Elder abuse doesn’t only happen in physical form. Financial abuse is a big problem in nursing homes, but isn’t always noticeable.
Financial abuse doesn’t always have obvious warning signs, but these are common ones to look out for:
- Unusual or unexplained withdrawals from bank accounts.
- Forged signatures.
- Changes to wills or deeds.
- Unexplained disappearance of assets, like stocks or bonds.
- Missing Social Security or other disability checks.
Losses don’t stop at the money— victims of financial abuse are often stripped of their independence and left with emotional distress.
Who Would Do Such a Thing?
It’s upsetting to think that nursing home staff would steal money from residents. The truth is, though, that anyone close to a resident could steal their money. Family members or close friends could end up stealing from them under the guise of “trying to help.”
Many nursing home residents grant power of attorney (POA) to someone close to them, especially if their mental health is in decline. POAs keep track of the residents’ day-to-day financial affairs and, if not chosen carefully, are in a position to easily take advantage of the resident’s money.
Residents and families should make sure the POA is capable of responsibly and honestly managing the resident’s finances.
For a free legal consultation, call 800-201-3999
Congress Passes Elder Abuse Prevention and Prosecution Act
Congress passed the Elder Abuse Prevention and Prosecution Act on October 18, 2017, enabling the federal government to treat instances of elder abuse and exploitation more harshly.
The Act requires the U.S. Department of Justice to:
- Elect an Elder Justice Coordinator in all federal judicial districts.
- Train local and state governments on the prevention of elder abuse, and the treatment of the victim and prosecution of the abuser if a crime should occur.
- Provide training to FBI agents on the investigation of said crimes.
- Collect and report data relating to elder abuse crimes.
In addition, the Act requires the Department of Health and Human Services to support any legal proceedings for elder rights, in the form of providing grants.
It’s our hope that this new act will better protect our elders from financial exploitation.
Preventing Elder Financial Abuse
Families should be the eyes and ears of nursing home residents, watching for any signs that may indicate elder financial abuse.
One way to protect your elder’s assets is to create a system of checks and balances. Assign two or three people to be in charge of one part of the elder’s finances. This system gives each person some measure of influence over the others when it comes to making decisions. This way, if someone tries to make a hasty or unwise decision, the others would be able to have a say in whether it’s a good idea to go through with, or not.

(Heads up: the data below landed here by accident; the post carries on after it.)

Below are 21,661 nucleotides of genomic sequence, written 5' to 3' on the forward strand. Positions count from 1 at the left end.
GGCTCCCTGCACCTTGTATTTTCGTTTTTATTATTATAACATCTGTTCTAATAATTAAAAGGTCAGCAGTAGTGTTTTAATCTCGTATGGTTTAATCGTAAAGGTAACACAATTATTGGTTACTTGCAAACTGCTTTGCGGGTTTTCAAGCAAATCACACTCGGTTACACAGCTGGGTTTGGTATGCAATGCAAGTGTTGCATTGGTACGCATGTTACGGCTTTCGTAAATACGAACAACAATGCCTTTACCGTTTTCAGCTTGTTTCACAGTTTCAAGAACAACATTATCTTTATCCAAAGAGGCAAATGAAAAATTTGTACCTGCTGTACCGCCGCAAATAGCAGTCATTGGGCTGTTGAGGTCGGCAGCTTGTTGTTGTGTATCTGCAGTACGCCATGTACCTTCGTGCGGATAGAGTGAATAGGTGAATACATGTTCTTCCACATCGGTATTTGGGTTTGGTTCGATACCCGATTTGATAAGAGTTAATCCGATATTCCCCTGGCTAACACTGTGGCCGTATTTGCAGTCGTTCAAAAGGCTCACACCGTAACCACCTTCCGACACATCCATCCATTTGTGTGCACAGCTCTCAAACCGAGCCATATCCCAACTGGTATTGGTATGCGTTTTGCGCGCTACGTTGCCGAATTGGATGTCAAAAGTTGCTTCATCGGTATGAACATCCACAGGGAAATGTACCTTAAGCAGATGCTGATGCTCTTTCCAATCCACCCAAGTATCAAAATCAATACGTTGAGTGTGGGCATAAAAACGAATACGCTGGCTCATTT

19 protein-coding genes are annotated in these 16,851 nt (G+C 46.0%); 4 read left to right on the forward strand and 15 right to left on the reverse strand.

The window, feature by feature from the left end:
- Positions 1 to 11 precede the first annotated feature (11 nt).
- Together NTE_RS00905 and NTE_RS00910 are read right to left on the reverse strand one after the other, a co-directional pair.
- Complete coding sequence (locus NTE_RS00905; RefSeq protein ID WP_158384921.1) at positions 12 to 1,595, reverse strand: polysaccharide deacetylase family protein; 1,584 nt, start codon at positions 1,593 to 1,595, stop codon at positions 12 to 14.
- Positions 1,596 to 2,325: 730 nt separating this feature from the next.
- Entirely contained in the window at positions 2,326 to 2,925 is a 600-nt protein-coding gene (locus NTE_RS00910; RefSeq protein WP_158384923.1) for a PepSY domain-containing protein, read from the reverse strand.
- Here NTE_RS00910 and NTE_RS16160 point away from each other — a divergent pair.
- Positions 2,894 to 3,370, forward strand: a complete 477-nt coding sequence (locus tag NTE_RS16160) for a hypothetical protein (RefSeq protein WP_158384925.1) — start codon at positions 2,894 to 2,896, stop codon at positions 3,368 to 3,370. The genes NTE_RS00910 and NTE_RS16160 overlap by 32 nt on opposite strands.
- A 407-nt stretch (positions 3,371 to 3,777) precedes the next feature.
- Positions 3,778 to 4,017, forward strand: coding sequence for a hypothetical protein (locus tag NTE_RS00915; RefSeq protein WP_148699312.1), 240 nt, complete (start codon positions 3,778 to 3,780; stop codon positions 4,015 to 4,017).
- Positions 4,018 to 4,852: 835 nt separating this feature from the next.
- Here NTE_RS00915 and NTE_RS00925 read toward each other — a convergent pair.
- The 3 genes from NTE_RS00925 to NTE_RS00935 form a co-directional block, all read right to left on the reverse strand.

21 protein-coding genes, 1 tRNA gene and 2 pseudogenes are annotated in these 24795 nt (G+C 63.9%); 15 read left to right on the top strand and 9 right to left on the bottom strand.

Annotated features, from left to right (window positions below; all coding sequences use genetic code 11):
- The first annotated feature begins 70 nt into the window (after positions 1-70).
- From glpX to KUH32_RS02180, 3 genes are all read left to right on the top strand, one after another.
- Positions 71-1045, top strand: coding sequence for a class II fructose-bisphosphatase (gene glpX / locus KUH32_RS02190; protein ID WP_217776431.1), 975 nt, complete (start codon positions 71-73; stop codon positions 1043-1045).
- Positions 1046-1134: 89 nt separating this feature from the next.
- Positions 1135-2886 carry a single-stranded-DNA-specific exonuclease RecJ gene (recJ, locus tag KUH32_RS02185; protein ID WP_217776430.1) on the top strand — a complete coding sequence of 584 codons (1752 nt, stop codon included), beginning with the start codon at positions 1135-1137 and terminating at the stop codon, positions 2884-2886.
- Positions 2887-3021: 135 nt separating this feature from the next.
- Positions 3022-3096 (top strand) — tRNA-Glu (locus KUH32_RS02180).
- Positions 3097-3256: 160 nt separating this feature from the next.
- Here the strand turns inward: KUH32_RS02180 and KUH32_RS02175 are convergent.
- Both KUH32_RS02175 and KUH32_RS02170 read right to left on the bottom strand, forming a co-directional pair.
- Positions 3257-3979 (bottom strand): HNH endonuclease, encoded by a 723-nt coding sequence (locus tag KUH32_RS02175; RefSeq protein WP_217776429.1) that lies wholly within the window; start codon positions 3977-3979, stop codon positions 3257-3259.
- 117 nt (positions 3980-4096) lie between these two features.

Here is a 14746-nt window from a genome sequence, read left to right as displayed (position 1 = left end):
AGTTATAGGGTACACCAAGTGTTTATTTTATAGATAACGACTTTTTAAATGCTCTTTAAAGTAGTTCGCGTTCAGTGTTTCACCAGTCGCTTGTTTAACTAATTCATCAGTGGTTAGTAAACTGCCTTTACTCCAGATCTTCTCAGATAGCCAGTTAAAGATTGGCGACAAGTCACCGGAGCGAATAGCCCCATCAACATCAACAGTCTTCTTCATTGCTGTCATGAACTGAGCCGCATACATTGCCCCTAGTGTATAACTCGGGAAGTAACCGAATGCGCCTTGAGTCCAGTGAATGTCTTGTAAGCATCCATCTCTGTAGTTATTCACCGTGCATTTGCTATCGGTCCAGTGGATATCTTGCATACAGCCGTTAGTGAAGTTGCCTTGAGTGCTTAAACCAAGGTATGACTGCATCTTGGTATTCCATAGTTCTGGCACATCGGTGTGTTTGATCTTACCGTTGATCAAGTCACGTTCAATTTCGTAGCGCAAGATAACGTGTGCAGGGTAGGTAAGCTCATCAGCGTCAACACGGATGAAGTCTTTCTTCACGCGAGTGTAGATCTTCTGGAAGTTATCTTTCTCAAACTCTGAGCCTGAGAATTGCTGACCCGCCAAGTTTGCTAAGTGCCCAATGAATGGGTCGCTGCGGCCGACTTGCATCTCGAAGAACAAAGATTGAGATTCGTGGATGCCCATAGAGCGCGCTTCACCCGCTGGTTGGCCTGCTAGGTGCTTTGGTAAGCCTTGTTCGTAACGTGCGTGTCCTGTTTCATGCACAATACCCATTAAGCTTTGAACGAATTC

Another idea is to set up automatic bill paying and direct deposit systems for the elder. With no middleman touching the money, it eliminates the chance of money going missing.
Reporting Suspected Abuse
Reporting financial exploitation is required in some states, as it may violate several criminal laws. Even if it’s not mandatory, it’s a good idea to report financial abuse to local law enforcement as soon as it’s suspected.
Federal law (42 U.S.C. 1320b–25) requires long-term care facilities that receive at least $10,000 in federal funding to report suspected crimes against residents to state and local law enforcement no later than 24 hours after forming the suspicion. If the victim has visible bodily harm, the window drops to just two hours. Failure to comply can result in fines of up to $300,000 and exclusion from further federal funding.
Complete a Free Case Evaluation form now
Call Your Chicago Nursing Home Abuse Lawyers
Pintas and Mullins has been providing invaluable assistance to nursing home abuse victims and their families for over 30 years. Not only we understand the intricacies of elder abuse laws, but we know how to use the legal system to hold the negligent party accountable for the harm they have caused.
If you or a loved one has been the victim of financial abuse in a nursing home, contact us for a free, confidential consultation today. We assist clients in all 50 states.